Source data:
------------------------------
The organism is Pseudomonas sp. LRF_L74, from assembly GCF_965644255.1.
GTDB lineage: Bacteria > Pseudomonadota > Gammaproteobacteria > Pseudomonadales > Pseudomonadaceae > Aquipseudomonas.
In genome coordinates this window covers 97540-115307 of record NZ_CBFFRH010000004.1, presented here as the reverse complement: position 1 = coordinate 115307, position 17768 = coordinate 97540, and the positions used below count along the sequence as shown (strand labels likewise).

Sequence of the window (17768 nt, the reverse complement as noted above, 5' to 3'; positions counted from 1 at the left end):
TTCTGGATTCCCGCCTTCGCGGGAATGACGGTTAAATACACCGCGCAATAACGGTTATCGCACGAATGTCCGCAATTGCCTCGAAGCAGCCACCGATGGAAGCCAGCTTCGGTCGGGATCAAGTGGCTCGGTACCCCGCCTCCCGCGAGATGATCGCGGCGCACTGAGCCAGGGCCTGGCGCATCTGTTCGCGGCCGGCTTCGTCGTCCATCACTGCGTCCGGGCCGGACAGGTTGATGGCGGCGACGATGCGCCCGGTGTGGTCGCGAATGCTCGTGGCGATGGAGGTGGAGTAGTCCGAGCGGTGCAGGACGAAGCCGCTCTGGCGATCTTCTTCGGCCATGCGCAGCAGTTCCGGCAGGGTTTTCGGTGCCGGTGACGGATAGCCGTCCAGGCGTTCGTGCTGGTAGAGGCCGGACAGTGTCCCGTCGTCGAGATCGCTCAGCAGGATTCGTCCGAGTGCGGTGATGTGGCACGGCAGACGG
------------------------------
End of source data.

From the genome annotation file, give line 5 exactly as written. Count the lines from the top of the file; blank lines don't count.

TTCTGGATTCCCGCCTTCGCGGGAATGACGGTTAAATACACCGCGCAATAACGGTTATCGCACGAATGTCCGCAATTGCCTCGAAGCAGCCACCGATGGAAGCCAGCTTCGGTCGGGATCAAGTGGCTCGGTACCCCGCCTCCCGCGAGATGATCGCGGCGCACTGAGCCAGGGCCTGGCGCATCTGTTCGCGGCCGGCTTCGTCGTCCATCACTGCGTCCGGGCCGGACAGGTTGATGGCGGCGACGATGCGCCCGGTGTGGTCGCGAATGCTCGTGGCGATGGAGGTGGAGTAGTCCGAGCGGTGCAGGACGAAGCCGCTCTGGCGATCTTCTTCGGCCATGCGCAGCAGTTCCGGCAGGGTTTTCGGTGCCGGTGACGGATAGCCGTCCAGGCGTTCGTGCTGGTAGAGGCCGGACAGTGTCCCGTCGTCGAGATCGCTCAGCAGGATTCGTCCGAGTGCGGTGATGTGGCACGGCAGACGG